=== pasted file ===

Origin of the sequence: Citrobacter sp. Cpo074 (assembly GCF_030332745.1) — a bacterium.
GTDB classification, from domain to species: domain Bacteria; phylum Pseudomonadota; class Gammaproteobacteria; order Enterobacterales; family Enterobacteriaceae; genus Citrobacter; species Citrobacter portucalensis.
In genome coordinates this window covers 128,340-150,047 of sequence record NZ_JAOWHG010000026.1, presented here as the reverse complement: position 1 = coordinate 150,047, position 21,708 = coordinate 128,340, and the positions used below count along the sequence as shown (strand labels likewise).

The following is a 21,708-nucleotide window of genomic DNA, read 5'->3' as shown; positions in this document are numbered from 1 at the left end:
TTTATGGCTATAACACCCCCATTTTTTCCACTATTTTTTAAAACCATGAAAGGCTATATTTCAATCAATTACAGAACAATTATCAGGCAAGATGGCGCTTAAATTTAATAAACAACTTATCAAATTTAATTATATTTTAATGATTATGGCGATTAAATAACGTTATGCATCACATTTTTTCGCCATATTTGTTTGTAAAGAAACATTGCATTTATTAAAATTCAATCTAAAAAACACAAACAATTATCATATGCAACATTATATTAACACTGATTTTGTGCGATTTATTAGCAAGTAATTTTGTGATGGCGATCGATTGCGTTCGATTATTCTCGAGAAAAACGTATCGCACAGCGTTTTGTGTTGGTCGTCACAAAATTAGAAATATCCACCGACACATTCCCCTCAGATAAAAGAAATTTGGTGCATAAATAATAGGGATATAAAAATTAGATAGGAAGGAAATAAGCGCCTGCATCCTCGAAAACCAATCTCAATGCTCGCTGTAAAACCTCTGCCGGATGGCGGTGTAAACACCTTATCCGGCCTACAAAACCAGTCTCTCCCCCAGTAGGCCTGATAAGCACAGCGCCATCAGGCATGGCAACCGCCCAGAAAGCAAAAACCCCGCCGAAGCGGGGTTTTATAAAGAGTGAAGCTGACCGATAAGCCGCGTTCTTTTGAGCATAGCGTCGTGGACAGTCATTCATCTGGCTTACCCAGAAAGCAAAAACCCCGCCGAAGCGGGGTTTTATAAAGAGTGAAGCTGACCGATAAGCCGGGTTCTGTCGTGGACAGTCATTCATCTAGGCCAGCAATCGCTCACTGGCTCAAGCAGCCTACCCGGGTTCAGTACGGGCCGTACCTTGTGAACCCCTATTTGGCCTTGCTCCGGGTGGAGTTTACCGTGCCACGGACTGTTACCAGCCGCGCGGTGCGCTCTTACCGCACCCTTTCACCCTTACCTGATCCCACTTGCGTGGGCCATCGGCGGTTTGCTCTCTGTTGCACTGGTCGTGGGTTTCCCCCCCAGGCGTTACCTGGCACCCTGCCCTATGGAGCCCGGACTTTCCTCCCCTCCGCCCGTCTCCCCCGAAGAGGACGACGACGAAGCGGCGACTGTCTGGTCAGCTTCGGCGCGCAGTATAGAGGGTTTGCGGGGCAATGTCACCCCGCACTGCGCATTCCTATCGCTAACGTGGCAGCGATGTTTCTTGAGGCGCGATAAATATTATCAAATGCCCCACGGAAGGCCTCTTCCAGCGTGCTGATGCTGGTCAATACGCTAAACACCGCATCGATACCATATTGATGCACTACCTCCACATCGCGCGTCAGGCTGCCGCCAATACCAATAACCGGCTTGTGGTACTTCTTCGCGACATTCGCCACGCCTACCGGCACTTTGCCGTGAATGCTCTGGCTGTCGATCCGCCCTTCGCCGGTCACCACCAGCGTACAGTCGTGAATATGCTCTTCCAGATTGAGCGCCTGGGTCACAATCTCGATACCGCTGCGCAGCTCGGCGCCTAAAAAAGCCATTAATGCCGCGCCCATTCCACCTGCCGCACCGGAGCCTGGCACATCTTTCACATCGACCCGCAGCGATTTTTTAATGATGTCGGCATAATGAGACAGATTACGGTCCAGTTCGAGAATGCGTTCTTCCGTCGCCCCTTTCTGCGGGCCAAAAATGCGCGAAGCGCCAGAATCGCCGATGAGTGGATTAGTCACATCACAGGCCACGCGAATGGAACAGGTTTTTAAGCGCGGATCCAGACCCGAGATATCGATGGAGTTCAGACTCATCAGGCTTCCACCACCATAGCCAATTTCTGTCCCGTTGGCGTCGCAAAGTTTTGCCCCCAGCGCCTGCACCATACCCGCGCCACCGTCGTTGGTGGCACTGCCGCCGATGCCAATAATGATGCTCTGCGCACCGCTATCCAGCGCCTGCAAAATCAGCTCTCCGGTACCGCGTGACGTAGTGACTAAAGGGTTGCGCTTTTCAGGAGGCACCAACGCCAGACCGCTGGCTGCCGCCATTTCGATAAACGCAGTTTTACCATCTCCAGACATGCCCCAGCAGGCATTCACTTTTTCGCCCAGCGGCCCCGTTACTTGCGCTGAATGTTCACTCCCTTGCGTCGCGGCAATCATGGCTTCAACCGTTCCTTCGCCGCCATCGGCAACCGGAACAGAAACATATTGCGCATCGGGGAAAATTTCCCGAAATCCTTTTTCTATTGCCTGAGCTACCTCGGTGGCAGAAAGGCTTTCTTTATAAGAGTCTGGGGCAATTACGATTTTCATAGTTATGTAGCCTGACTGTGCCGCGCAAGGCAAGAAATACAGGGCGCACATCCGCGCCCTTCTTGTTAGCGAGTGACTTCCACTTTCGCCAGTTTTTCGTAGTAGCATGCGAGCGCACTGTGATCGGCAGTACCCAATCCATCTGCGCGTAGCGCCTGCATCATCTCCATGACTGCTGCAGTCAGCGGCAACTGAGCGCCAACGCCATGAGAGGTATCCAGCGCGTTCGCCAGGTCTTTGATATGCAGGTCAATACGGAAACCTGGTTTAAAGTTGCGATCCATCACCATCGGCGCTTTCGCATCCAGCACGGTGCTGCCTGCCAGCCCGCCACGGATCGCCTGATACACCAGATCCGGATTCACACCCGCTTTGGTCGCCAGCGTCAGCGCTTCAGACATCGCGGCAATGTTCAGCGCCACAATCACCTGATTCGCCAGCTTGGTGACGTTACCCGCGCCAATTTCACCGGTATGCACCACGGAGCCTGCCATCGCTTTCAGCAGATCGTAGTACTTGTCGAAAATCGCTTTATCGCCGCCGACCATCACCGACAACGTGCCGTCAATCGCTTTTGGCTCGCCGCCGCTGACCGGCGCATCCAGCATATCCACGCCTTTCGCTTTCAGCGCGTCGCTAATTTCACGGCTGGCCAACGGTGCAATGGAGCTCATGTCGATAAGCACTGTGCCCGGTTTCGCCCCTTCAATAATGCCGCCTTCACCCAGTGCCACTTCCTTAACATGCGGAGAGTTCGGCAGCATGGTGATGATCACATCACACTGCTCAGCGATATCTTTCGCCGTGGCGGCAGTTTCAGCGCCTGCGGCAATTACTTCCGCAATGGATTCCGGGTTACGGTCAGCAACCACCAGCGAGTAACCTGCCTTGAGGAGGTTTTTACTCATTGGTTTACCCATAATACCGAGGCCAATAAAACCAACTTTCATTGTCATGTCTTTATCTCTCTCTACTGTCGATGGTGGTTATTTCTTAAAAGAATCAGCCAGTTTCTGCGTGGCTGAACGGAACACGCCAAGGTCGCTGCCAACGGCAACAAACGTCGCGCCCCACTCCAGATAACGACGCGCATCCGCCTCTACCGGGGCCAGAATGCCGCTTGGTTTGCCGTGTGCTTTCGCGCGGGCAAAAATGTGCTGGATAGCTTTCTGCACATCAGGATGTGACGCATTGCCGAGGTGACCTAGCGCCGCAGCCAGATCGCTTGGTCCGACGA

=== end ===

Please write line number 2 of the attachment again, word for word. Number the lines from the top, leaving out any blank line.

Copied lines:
GTDB classification, from domain to species: domain Bacteria; phylum Pseudomonadota; class Gammaproteobacteria; order Enterobacterales; family Enterobacteriaceae; genus Citrobacter; species Citrobacter portucalensis.